Cards on the table: there’s no way to predict how supply chains will change in 2019. The best you can do is make an educated guess from existing trends, and extrapolate from there. In order to understand what will happen next year, you have to look at the changes that have happened this year.
There are several trends to take into account. Primarily, cloud computing and IoT are making some notable changes. It is predicted that 72% of companies will be automated by 2019. So the market will definitely shift, and key to this shift are the cloud, IoT, and mobile innovation. As mobile tech becomes increasingly reliable, and cloud computing takes a more central role in basic operations, supply chains become better informed with data, allowing managers to reduce redundancies. We’ve already seen this in the form of Big Data. When you have statistically viable representations of data in real time, it becomes possible to identify areas of wasted resources previously invisible. Additionally, tracking inventory more accurately becomes more and more doable. You’ll note from the hyperlink that the full impact of Big Data is unknown, as it is so cutting-edge. It would be irresponsible to place directed statistical predictions beyond what is known here.
Multiple Angles of Supply Chain Transformation
There are a lot of factors to consider. Let’s expand out from the cloud, which is made up of servers networked together in great numbers. Amazon’s cloud actually has more than a million servers. Each server acts like a pixel on a computer screen or an LED diode in a massive billboard display. If one is lost, the picture isn’t compromised, and the faulty server can be fixed. Imagine one computer being able to process a terabyte in ten minutes. Two might do it in five, four in half of that, and continuing until ten minutes is turned into real-time processing. What this means is that massive quantities of data from across an international surface area of supply chains can be monitored as the supply chains proceed. Traffic and weather can be taken into account, as can the needs of clients and specific regions.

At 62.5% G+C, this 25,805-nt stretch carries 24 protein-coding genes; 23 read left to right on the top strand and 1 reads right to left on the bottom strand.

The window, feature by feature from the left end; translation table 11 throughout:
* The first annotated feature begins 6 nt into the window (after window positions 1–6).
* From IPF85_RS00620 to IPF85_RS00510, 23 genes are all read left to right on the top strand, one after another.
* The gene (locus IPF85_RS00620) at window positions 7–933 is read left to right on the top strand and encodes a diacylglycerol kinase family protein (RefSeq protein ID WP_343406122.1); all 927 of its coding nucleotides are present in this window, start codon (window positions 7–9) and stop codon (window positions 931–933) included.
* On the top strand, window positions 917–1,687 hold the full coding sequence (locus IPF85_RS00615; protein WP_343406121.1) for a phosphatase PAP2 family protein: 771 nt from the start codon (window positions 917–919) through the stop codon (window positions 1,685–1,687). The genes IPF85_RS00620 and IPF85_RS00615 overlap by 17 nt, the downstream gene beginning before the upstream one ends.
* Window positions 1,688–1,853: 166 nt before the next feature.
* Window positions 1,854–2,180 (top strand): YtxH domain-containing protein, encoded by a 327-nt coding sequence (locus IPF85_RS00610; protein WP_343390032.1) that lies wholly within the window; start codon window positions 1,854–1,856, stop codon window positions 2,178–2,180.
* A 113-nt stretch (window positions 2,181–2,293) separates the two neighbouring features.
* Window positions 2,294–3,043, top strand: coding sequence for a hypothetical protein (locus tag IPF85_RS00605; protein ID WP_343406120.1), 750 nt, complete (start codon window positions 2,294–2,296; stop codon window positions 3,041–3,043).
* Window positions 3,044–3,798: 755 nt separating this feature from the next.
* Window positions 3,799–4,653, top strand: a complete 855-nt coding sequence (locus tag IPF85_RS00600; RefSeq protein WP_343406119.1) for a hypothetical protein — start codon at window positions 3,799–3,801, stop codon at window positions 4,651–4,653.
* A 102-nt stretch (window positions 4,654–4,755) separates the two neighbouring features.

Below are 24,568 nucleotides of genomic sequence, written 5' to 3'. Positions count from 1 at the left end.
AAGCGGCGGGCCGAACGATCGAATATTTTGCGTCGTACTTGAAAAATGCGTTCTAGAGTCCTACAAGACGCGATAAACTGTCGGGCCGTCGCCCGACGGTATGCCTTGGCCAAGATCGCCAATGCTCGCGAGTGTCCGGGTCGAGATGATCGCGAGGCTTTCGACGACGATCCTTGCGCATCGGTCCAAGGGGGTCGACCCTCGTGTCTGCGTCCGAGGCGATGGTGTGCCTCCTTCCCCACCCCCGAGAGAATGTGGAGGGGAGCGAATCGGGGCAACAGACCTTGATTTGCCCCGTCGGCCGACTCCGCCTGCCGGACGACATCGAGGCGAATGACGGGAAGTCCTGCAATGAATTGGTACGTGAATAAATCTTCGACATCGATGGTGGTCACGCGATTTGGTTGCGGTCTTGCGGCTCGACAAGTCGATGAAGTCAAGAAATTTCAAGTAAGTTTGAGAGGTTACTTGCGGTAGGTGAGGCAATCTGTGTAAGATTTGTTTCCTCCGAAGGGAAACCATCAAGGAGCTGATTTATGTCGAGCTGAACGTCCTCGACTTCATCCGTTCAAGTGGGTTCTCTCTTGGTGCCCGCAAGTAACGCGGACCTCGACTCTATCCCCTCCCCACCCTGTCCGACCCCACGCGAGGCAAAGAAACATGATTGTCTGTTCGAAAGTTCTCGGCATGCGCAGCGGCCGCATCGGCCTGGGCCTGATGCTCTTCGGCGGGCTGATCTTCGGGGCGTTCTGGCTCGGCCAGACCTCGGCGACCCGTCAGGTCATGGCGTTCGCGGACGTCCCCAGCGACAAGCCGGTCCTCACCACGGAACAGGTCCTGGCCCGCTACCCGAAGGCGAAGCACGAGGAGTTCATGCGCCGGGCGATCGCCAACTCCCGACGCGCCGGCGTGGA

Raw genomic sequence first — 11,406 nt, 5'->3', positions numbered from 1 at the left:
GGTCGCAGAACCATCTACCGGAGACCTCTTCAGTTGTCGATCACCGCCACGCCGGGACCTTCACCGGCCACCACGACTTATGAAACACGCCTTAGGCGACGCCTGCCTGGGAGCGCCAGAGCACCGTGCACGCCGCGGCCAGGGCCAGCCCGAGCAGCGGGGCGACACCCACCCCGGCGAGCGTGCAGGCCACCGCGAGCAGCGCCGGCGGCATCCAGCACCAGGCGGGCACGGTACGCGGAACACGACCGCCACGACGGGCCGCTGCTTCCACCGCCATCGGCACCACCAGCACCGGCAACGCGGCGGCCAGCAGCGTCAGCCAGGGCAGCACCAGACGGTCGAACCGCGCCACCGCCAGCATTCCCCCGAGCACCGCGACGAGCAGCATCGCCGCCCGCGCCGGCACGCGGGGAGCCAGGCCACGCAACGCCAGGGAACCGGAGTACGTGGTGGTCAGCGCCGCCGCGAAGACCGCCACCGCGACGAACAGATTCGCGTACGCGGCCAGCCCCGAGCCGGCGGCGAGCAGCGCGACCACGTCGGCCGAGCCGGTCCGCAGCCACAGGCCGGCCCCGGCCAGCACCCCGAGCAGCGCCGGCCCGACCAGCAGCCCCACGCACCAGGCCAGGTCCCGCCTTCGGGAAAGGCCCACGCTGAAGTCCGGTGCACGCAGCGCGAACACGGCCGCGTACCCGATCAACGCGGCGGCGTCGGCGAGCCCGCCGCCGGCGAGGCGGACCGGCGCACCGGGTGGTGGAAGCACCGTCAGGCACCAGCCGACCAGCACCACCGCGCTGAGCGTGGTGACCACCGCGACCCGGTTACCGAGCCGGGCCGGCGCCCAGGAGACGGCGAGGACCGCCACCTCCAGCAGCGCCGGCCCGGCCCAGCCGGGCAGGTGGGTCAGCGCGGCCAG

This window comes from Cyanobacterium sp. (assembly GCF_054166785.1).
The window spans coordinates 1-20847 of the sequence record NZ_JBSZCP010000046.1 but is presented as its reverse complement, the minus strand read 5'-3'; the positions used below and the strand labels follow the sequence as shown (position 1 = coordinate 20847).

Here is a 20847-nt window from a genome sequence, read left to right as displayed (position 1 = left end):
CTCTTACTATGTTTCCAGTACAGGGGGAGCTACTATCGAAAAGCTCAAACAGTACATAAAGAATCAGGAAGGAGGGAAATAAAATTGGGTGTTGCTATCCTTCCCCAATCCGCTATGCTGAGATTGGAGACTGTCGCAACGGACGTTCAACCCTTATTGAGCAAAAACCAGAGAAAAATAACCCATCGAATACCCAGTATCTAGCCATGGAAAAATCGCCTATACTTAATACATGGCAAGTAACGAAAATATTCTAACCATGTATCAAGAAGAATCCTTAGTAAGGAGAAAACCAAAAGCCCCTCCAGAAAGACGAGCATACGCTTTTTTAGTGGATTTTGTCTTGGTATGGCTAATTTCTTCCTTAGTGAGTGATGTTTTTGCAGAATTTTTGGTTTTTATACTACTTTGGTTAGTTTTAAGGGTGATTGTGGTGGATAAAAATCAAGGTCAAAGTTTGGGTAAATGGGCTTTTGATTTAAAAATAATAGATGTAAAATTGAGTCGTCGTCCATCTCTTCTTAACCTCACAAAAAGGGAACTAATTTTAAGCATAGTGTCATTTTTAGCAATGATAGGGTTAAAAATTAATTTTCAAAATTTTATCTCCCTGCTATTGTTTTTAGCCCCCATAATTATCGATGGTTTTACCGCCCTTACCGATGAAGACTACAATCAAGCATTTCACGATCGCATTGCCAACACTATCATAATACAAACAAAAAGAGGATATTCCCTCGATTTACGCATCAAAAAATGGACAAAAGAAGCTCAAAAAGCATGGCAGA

RFID and IoT
Additionally, those retailers optimizing their inventory can get a closer look at the state of their stock with RFID, or Radio Frequency Identification. RFID can be organized in conjunction with IoT (Internet of Things) and managed in the cloud to deliver continuous real-time inventory visibility.
IoT refers to any machine or device fit with internet connectivity and managed remotely. Examples of IoT include smart cars, smart refrigerators, and manufacturing equipment that can be monitored or controlled remotely. From production to sale, IoT through the cloud potentially can provide management software a continuous real-time status about products. This can reduce manpower requirements and associated costs.Retail supply chains dealing with seasonal spikes may find using these technologies to be a great advantage, especially in the last half of the year. That period from the back-to-school rush and fall-themed décor to Halloween then Black Friday, Christmas and New Year’s sees a spike in sales and related spike in inventory movement. Reducing operational redundancies from production to distribution will get products moving in and out of inventory to keep pace with sales.
Tech in the fashion supply chain
Take clothing, as an example. The Northern Hemisphere always sees a visible spike in autumn and winter seasonal items. Add to that the spate of back-to-school shoppers, Halloween costumes, even bridal wear designed around autumn theme and you get a time when lack of inventory optimization can cost you money. That means getting the right products in the right amount into your inventory and avoiding overstocking.
The same discipline is necessary for every season, as well as non-seasonal and specialty product categories. All of which need to move in and out of inventory as quickly as possible, at the highest margin possible. And that makes inventory movement and supply chain data strategically indispensable.
Without supply chain technology, business relies on gut instinct or an educated guess. What product must we stock up on? How much is moving through inventory already? Where do we stock those products: in the warehouse for eCommerce purchases or in the store? Supply chain technology will continue to improve and take a lot of the guess-work out of the picture.
Expect the Unexpected
You will never anticipate every circumstance. Stockouts and overstock will always be a risk. However, with the proper supply chain technology, you can manage inventory to reduce the overall negative impact of an unexpected turn of events.
It can start with cloud-based inventory management and build from there as technology like IoT find practical ways into the supply chain. In other words, you can implement new technology by degrees. You just have to be aware of the trends and how they apply to your particular supply chain operation.
About the Writer
Wendy Dessler covers business topics for entrepreneurs and helps run the marketing company OutreachMama.com.